Memorial Service Will Honor Body Donors and Families

VERMILLION, S.D. -- The University of South Dakota School of Health Sciences and Sanford School of Medicine will remember the 2015 donors to the body donor program during a memorial service at 3:30 p.m. Friday, Sept. 16, at the atrium of the Andrew E. Lee Memorial Medical and Science Building.

This is the 12th year of the memorial service that honors family members by recognizing the contribution of their loved ones who gave a special gift to the study of medicine. Students from the medical, physician assistant, occupational therapy and physical therapy programs along with faculty and staff will share testimonials and their appreciation to family members in attendance.

“The body donation program’s memorial service is an important opportunity for students, faculty, and staff to show our appreciation for our donors’ selfless gifts. The service also allows us to honor the family and friends who supported their loved one’s wishes,” said Sara Bird, coordinator of USD’s body donor program.

The Sanford School of Medicine and the School of Health Sciences rely on the voluntary donation of bodies for medical and other professional health programs. Body donations are crucial in teaching gross anatomy as the foundation for physicians, physician assistants, nurses, dentists, dental hygienists, occupational and physical therapists, and paramedics.

"The anatomy laboratory is a unique educational experience, and the memorial service is an integral aspect of that experience," said Dr. Stuart Inglis, director of medical anatomical laboratories. "Students have an opportunity to express their gratitude to the donors’ families and to gain an appreciation of the rich and fulfilling lives that these people have led."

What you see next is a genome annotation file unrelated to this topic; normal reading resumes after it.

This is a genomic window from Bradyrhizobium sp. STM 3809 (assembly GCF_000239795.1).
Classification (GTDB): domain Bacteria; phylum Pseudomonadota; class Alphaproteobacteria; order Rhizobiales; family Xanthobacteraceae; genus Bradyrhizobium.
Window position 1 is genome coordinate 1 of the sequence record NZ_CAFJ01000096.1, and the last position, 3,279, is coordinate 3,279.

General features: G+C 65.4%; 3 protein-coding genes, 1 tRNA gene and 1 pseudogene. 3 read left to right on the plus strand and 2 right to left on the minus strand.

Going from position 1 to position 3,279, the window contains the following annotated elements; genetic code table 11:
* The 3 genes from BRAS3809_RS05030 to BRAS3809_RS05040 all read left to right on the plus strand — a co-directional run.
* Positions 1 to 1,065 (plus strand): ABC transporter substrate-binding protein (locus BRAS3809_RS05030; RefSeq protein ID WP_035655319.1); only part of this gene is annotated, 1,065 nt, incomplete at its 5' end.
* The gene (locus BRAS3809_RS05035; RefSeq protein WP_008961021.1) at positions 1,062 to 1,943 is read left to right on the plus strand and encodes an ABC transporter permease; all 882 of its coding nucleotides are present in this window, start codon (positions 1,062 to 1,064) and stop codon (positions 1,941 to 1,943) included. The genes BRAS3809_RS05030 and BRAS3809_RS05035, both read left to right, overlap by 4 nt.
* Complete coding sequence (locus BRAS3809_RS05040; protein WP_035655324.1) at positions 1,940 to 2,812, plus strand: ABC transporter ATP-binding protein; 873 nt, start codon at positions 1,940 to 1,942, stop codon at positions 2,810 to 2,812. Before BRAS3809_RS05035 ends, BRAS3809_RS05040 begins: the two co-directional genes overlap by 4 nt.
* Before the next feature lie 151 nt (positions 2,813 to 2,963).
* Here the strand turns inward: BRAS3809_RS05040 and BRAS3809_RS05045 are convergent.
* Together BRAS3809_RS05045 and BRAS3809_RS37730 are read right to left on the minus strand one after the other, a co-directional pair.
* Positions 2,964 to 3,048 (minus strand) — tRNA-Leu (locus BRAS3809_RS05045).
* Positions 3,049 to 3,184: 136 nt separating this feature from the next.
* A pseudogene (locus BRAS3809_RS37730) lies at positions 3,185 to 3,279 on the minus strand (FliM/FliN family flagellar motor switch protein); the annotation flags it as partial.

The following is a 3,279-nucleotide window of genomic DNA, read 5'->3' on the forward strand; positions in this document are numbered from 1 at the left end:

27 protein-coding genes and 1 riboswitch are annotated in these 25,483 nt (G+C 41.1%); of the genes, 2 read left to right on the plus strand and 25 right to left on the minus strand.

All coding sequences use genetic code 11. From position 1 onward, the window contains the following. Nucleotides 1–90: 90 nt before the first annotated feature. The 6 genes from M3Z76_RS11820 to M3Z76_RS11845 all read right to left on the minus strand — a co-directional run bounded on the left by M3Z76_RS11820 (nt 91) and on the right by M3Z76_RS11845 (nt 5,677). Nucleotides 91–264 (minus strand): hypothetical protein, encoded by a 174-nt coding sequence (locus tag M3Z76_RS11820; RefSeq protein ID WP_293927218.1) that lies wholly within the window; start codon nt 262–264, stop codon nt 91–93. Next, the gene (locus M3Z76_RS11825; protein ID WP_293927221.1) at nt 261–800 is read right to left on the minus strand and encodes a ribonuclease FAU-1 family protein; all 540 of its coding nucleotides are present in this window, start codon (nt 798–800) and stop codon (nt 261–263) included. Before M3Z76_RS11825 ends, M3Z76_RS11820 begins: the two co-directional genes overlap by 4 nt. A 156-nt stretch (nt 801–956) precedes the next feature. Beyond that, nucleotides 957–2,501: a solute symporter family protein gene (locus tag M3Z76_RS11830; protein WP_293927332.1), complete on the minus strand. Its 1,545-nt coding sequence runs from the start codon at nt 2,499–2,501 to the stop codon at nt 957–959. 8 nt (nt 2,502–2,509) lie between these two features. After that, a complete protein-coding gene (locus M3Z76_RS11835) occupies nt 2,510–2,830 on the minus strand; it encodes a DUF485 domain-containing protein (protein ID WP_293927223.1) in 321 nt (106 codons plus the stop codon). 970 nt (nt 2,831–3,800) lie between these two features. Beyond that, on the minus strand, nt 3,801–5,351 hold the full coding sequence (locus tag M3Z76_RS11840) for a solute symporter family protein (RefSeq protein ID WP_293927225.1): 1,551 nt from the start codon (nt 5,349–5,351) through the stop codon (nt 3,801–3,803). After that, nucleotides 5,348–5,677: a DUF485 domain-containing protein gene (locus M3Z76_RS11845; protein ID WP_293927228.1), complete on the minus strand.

USD's Sanford School of Medicine is nationally known for excellence. With its award-winning curriculum, the school prepares medical students to practice in all fields of medicine and is particularly recognized and ranked for its reputation in family medicine and rural medicine. In addition to the M.D., it offers graduate degrees in basic biomedical science, sustains a vibrant and forward-looking research agenda, and is home to the interdisciplinary Center for Brain and Behavioral Research.


USD’s School of Health Sciences is a national leader in interprofessional health sciences education. South Dakota’s comprehensive School of Health Sciences develops scholars, practitioners and leaders in health and human services, including addiction counselors, dental hygienists, health science practitioners, medical laboratory scientists, nurses, occupational therapists, physical therapists, physician assistants, public health practitioners and social workers.


Founded in 1862 and the first university in the Dakotas, the University of South Dakota is the only public liberal arts university in the state, with 205 undergraduate and 73 graduate programs in the College of Arts & Sciences, School of Education, School of Law, Sanford School of Medicine, School of Health Sciences, Beacom School of Business and College of Fine Arts. With an enrollment of nearly 10,000 students and more than 400 faculty, USD has a 17:1 student/faculty ratio, and it ranks among the best in academics and affordability. USD’s 17 athletic programs compete at the NCAA Division I level.


Michael Ewald
USD News